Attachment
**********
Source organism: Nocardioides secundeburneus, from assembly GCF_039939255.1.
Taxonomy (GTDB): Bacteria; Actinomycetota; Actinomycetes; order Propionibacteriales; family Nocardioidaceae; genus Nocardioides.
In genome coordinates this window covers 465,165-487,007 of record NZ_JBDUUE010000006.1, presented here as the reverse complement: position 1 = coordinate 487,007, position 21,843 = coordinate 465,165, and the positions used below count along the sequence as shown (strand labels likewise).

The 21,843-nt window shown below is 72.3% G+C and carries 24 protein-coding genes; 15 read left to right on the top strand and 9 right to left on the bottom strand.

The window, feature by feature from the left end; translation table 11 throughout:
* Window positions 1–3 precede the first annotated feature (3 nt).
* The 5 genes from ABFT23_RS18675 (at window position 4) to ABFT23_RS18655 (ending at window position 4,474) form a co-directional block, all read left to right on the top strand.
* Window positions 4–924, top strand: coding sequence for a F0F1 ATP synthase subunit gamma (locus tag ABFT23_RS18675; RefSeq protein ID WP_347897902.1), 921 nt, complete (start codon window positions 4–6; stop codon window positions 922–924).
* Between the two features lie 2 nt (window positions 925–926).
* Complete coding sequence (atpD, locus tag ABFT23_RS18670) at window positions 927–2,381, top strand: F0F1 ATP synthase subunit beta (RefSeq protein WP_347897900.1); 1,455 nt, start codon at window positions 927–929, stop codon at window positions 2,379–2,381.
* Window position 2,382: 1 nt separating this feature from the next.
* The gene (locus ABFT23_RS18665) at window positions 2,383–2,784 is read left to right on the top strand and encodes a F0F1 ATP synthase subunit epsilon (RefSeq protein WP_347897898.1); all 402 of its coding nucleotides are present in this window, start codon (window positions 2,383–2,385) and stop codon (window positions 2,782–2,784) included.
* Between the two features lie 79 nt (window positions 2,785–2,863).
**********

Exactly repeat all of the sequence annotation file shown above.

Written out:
Source organism: Nocardioides secundeburneus, from assembly GCF_039939255.1.
Taxonomy (GTDB): Bacteria; Actinomycetota; Actinomycetes; order Propionibacteriales; family Nocardioidaceae; genus Nocardioides.
In genome coordinates this window covers 465,165-487,007 of record NZ_JBDUUE010000006.1, presented here as the reverse complement: position 1 = coordinate 487,007, position 21,843 = coordinate 465,165, and the positions used below count along the sequence as shown (strand labels likewise).

The 21,843-nt window shown below is 72.3% G+C and carries 24 protein-coding genes; 15 read left to right on the top strand and 9 right to left on the bottom strand.

The window, feature by feature from the left end; translation table 11 throughout:
* Window positions 1–3 precede the first annotated feature (3 nt).
* The 5 genes from ABFT23_RS18675 (at window position 4) to ABFT23_RS18655 (ending at window position 4,474) form a co-directional block, all read left to right on the top strand.
* Window positions 4–924, top strand: coding sequence for a F0F1 ATP synthase subunit gamma (locus tag ABFT23_RS18675; RefSeq protein ID WP_347897902.1), 921 nt, complete (start codon window positions 4–6; stop codon window positions 922–924).
* Between the two features lie 2 nt (window positions 925–926).
* Complete coding sequence (atpD, locus tag ABFT23_RS18670) at window positions 927–2,381, top strand: F0F1 ATP synthase subunit beta (RefSeq protein WP_347897900.1); 1,455 nt, start codon at window positions 927–929, stop codon at window positions 2,379–2,381.
* Window position 2,382: 1 nt separating this feature from the next.
* The gene (locus ABFT23_RS18665) at window positions 2,383–2,784 is read left to right on the top strand and encodes a F0F1 ATP synthase subunit epsilon (RefSeq protein WP_347897898.1); all 402 of its coding nucleotides are present in this window, start codon (window positions 2,383–2,385) and stop codon (window positions 2,782–2,784) included.
* Between the two features lie 79 nt (window positions 2,785–2,863).